Fintech startups have endured a challenging period as the economic downturn of the last several years has seen venture capitalists halt funding and become more selective in where they are placing monetary trust. 

However, challenging economic times often calls for innovation breakthroughs and that has put startups to the test by unearthing new and progressive financial solutions to not only attract capital investment, but also the sector out of challenging times. 

To discuss this in greater detail, Founder & CEO of Incore Invest, Nicolai Chamizo, shares his wealth of startup experience with Payment Expert and reveals the intricate relationship between startups and venture capitalists. 

Payment Expert: Firstly Nicolai, how much different is the tech startup sector from when you first ventured into it to now in 2024? 

Nicolai Chamizo: Over the last decade, the fintech startup sector has undergone significant transformation, driven by rapid technological advances, shifting consumer expectations, and evolving regulatory landscapes. 

Initially, fintech startups focused on niche markets, offering payment, lending, and personal finance solutions. However, as digital technology became more integrated into everyday life, these startups expanded their scope, embracing blockchain, artificial intelligence, and machine learning to innovate and disrupt traditional financial services.

Fintech has moved from the periphery to the mainstream, significantly altering how financial services are delivered and consumed, making them more accessible, efficient, and personalised than ever before.

PE: What have been some of the key elements in your experience of being able to get investors on board with some of your involvement in startup companies? 

NC: Successfully attracting investors to startup companies has hinged on a few critical elements. First and foremost, having a clear and compelling value proposition is essential; it’s important to succinctly communicate how your product or service solves a significant problem in a unique or superior way. Demonstrating a deep understanding of the market, including size, growth potential, and competitive landscape, has also been crucial. 

Investors are particularly drawn to startups with scalable business models and a clear path to profitability. Furthermore, having a strong, diverse, committed founding team with complementary skills and a track record of execution can significantly increase investor confidence.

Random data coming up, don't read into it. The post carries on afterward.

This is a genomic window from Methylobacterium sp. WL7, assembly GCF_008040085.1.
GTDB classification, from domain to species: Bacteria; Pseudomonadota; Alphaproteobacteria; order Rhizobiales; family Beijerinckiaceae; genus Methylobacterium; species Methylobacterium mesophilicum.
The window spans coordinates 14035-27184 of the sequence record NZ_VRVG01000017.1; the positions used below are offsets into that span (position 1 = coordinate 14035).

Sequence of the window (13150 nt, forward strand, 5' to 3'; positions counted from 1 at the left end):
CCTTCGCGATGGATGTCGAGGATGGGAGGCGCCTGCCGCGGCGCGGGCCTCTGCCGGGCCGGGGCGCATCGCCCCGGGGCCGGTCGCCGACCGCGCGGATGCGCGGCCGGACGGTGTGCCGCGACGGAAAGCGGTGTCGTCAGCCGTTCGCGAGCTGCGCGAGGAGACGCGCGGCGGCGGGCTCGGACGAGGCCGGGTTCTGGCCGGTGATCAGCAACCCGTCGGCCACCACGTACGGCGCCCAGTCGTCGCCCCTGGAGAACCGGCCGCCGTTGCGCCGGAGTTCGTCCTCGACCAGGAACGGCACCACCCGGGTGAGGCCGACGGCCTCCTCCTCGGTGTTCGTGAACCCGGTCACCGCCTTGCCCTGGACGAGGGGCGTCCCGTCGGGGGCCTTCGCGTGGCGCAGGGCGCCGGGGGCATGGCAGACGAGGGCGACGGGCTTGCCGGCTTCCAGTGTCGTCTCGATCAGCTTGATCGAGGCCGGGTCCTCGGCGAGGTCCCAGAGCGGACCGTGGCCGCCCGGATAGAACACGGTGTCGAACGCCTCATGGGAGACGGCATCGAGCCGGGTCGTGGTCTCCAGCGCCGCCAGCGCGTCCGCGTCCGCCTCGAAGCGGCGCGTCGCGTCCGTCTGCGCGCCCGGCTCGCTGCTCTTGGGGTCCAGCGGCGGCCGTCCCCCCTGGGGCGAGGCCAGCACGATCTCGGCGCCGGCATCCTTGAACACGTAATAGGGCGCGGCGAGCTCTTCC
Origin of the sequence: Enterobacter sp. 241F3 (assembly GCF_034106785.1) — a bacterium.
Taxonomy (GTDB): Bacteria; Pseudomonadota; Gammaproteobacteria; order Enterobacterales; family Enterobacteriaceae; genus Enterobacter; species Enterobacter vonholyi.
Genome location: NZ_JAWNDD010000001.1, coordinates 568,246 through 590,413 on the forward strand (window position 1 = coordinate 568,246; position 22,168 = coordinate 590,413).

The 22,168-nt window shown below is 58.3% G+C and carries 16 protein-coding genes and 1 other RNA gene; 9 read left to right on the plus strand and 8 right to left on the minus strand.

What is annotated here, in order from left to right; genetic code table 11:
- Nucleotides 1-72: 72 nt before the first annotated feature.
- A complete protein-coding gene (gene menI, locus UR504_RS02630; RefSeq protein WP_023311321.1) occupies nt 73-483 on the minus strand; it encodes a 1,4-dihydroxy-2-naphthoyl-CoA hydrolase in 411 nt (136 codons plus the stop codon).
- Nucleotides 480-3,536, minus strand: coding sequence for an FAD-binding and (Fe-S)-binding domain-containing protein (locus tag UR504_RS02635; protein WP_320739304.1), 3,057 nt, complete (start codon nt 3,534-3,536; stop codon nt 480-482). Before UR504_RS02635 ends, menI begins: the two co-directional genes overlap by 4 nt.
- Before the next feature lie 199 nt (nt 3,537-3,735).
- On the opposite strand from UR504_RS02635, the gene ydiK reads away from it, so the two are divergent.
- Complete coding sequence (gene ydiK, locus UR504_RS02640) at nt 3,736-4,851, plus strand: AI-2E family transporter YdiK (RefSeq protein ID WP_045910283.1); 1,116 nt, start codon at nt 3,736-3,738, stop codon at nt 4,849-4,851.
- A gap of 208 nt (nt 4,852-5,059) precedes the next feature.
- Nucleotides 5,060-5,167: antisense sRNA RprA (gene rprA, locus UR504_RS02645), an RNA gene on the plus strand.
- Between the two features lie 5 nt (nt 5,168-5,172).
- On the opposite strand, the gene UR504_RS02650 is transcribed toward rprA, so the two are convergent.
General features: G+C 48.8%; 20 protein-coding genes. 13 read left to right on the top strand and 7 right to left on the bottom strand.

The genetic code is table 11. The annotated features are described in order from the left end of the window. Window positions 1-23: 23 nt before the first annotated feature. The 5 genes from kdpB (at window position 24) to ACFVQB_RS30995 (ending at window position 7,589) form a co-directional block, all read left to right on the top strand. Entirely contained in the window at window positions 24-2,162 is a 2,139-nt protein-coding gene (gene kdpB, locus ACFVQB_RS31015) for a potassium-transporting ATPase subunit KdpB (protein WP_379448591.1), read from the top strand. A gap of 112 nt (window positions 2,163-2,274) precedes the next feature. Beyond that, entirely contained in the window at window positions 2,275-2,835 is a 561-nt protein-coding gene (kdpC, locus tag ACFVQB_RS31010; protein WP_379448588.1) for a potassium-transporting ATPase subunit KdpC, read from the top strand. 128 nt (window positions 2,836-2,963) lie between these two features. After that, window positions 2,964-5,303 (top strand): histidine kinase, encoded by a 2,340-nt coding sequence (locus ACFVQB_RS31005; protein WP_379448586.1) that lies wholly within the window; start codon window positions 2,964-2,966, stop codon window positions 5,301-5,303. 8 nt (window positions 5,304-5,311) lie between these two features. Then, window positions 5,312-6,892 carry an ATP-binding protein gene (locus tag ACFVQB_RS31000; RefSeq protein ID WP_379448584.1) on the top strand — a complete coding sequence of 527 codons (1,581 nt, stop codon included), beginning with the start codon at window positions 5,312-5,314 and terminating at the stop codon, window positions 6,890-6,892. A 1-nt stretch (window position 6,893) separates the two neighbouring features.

Finally, showing traction through early customer engagement, revenue, or strategic partnerships has been key in proving the concept and the market demand. These elements, combined with a well-prepared and persuasive pitch, have been instrumental in my experience with getting investors on board with startup companies.

credit: Shutterstock
credit: Shutterstock

PE: Can you explain the intricate process of complying with certain regulations and regulatory requirements and why it is so important for startups to learn this? 

NC: Navigating the complex landscape of regulations and regulatory requirements is a critical process for startups, serving as a cornerstone for sustainable growth and market legitimacy. 

This intricate process involves understanding and adhering to laws and guidelines set by various governing bodies, which can range from financial compliance and data protection, to labour laws and environmental regulations. 

The importance of this compliance cannot be overstated; it ensures startups operate within legal boundaries, protecting the company, its customers, and its investors from legal and financial risks. Moreover, compliance builds trust with customers and partners by demonstrating a commitment to ethical practices and standards.

Learning to manage regulatory requirements effectively is also a strategic advantage for startups, facilitating smoother entry into new markets and industries. It can also be a significant factor in attracting investment, as compliance reduces the company’s risk profile. 

Therefore, investing time and resources into understanding and implementing robust compliance frameworks is essential for startups aiming for long-term success and scalability.

PE: Why is product innovation from startups so crucial during a down economic period and what have some of the best examples of this over the last two years?